Some cameras have a certain following. Any Leica fan gets giddy at the sight of that red dot. Medium format guys talk about Hassy and Rollei. The Nikon F3 had a huge following, but in less classy circles. The F3 fan was unshaven, probably unwashed, sporting a worn surplus M65 field jacket, press credentials, a hangover, and the prized manual focus F3 SLR on a wide strap.
In 1980, Nikon introduced the F3, a camera aimed at photojournalists who wanted robust cameras, They had loved the F and F2, which were all mechanical and reliable. They all looked askance at the F3 to begin with. It was electronic, required batteries, and had some automatic functions. The more complex the machine, went the established wisdom, the more likely it was to fail. They needn’t of worried.
The successor to the F3, the F4 was introduced in 1988. The successor to the F4, the F5, was brought to the market in 1996. So many PJ shooters loved the F3 it continued to sell even after two generations of follow on products were introduced. Nikon finally shut down production of the F3 in 2001. Factory service for the camera is still available from them. People love their F3s.
It’s an easy camera to love. The last of the manual focus pro SLRs. They are slightly more reliable than bricks, with a shutter life cycle spanning decades. They handle naturally. The viewfinder is modular, so it can be changed out according to assignment and personal preference. I have a HP finder on mine now, but I like the standard DE 2 as well. You could get an autowinder for the camera. You could get some absurd options, like waist level finders, sports finders, camera backs that held 70 feet of film for hundreds of exposures. There was even the option of an all titanium body. The thing is the swiss army chainsaw of cameras.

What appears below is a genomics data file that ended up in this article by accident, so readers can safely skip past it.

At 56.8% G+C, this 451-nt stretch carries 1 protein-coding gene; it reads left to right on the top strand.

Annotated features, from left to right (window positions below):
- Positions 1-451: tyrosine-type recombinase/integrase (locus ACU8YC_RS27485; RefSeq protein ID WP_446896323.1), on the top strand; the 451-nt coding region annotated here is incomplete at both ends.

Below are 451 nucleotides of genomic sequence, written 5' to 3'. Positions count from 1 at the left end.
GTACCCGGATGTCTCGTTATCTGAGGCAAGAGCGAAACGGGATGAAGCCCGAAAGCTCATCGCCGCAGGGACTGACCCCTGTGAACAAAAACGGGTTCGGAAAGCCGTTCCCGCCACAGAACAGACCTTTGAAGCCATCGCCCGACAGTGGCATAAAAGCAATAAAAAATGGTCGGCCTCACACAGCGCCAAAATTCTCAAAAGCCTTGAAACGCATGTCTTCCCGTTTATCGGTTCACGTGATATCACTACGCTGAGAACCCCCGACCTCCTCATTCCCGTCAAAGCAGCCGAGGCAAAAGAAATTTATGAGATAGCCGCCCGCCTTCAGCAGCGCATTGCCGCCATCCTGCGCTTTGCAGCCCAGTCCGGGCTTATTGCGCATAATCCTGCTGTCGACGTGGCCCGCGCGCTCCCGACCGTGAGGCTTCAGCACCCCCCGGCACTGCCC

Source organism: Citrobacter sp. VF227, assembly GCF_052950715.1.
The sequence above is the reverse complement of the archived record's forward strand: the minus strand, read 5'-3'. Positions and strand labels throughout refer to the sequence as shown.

But what I like the best about the beast is it does the one thing I want. It gets out of my way and lets me take the picture. Seems simple, but like most simple things it’s hard. There’s no menus, or fiddly placement of the controls. Everything is close to hand and natural, so that I can do anything I need on the fly without taking my eye off the eye piece. The finders are all big, bright, and 100% of the captured image. Sure, it has some flaws. Most notably the flash mounting which is on top of the film winder for some reason. But the flaws are ones I can live with.
When I write about my F3, it sounds like a love story. Mainly because it is.